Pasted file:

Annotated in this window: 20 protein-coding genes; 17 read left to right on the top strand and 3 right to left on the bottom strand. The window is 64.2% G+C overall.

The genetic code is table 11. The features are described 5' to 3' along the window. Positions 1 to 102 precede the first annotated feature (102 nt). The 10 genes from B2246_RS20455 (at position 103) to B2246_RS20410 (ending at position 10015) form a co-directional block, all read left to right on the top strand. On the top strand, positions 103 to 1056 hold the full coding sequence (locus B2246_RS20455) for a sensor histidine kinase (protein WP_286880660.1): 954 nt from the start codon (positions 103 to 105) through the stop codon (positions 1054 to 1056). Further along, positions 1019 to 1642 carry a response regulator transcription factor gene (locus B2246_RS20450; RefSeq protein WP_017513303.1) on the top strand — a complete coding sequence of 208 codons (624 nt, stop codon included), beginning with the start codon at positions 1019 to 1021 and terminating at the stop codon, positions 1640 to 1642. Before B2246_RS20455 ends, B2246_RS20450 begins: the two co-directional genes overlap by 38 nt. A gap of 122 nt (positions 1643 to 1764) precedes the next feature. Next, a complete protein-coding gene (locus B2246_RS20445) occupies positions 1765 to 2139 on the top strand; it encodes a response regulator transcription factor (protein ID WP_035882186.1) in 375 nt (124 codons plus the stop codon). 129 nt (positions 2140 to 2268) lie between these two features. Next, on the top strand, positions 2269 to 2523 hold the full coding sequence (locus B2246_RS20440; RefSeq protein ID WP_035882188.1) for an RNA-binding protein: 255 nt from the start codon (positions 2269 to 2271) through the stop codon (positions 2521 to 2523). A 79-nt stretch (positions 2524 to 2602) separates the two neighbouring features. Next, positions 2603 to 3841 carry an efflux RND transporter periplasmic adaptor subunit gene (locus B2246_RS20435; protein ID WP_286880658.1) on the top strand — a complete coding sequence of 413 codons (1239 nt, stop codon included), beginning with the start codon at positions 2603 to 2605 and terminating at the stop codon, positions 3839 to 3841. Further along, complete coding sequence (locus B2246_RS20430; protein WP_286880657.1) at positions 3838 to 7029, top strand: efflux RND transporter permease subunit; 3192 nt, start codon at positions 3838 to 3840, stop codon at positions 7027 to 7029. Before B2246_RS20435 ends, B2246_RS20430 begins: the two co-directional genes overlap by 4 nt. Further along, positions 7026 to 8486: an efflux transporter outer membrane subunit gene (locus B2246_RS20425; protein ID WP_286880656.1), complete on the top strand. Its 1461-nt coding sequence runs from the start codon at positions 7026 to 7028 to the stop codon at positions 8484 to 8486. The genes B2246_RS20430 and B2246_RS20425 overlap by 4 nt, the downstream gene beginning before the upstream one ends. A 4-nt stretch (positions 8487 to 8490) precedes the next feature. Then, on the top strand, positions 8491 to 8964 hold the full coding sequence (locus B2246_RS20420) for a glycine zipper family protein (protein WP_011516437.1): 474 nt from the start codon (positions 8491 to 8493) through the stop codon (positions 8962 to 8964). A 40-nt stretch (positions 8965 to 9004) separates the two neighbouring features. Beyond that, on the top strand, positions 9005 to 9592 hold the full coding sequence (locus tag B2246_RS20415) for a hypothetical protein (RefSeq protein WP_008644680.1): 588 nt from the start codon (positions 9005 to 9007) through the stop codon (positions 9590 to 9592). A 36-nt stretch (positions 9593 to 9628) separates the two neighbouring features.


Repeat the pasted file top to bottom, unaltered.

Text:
Annotated in this window: 20 protein-coding genes; 17 read left to right on the top strand and 3 right to left on the bottom strand. The window is 64.2% G+C overall.

The genetic code is table 11. The features are described 5' to 3' along the window. Positions 1 to 102 precede the first annotated feature (102 nt). The 10 genes from B2246_RS20455 (at position 103) to B2246_RS20410 (ending at position 10015) form a co-directional block, all read left to right on the top strand. On the top strand, positions 103 to 1056 hold the full coding sequence (locus B2246_RS20455) for a sensor histidine kinase (protein WP_286880660.1): 954 nt from the start codon (positions 103 to 105) through the stop codon (positions 1054 to 1056). Further along, positions 1019 to 1642 carry a response regulator transcription factor gene (locus B2246_RS20450; RefSeq protein WP_017513303.1) on the top strand — a complete coding sequence of 208 codons (624 nt, stop codon included), beginning with the start codon at positions 1019 to 1021 and terminating at the stop codon, positions 1640 to 1642. Before B2246_RS20455 ends, B2246_RS20450 begins: the two co-directional genes overlap by 38 nt. A gap of 122 nt (positions 1643 to 1764) precedes the next feature. Next, a complete protein-coding gene (locus B2246_RS20445) occupies positions 1765 to 2139 on the top strand; it encodes a response regulator transcription factor (protein ID WP_035882186.1) in 375 nt (124 codons plus the stop codon). 129 nt (positions 2140 to 2268) lie between these two features. Next, on the top strand, positions 2269 to 2523 hold the full coding sequence (locus B2246_RS20440; RefSeq protein ID WP_035882188.1) for an RNA-binding protein: 255 nt from the start codon (positions 2269 to 2271) through the stop codon (positions 2521 to 2523). A 79-nt stretch (positions 2524 to 2602) separates the two neighbouring features. Next, positions 2603 to 3841 carry an efflux RND transporter periplasmic adaptor subunit gene (locus B2246_RS20435; protein ID WP_286880658.1) on the top strand — a complete coding sequence of 413 codons (1239 nt, stop codon included), beginning with the start codon at positions 2603 to 2605 and terminating at the stop codon, positions 3839 to 3841. Further along, complete coding sequence (locus B2246_RS20430; protein WP_286880657.1) at positions 3838 to 7029, top strand: efflux RND transporter permease subunit; 3192 nt, start codon at positions 3838 to 3840, stop codon at positions 7027 to 7029. Before B2246_RS20435 ends, B2246_RS20430 begins: the two co-directional genes overlap by 4 nt. Further along, positions 7026 to 8486: an efflux transporter outer membrane subunit gene (locus B2246_RS20425; protein ID WP_286880656.1), complete on the top strand. Its 1461-nt coding sequence runs from the start codon at positions 7026 to 7028 to the stop codon at positions 8484 to 8486. The genes B2246_RS20430 and B2246_RS20425 overlap by 4 nt, the downstream gene beginning before the upstream one ends. A 4-nt stretch (positions 8487 to 8490) precedes the next feature. Then, on the top strand, positions 8491 to 8964 hold the full coding sequence (locus B2246_RS20420) for a glycine zipper family protein (protein WP_011516437.1): 474 nt from the start codon (positions 8491 to 8493) through the stop codon (positions 8962 to 8964). A 40-nt stretch (positions 8965 to 9004) separates the two neighbouring features. Beyond that, on the top strand, positions 9005 to 9592 hold the full coding sequence (locus tag B2246_RS20415) for a hypothetical protein (RefSeq protein WP_008644680.1): 588 nt from the start codon (positions 9005 to 9007) through the stop codon (positions 9590 to 9592). A 36-nt stretch (positions 9593 to 9628) separates the two neighbouring features.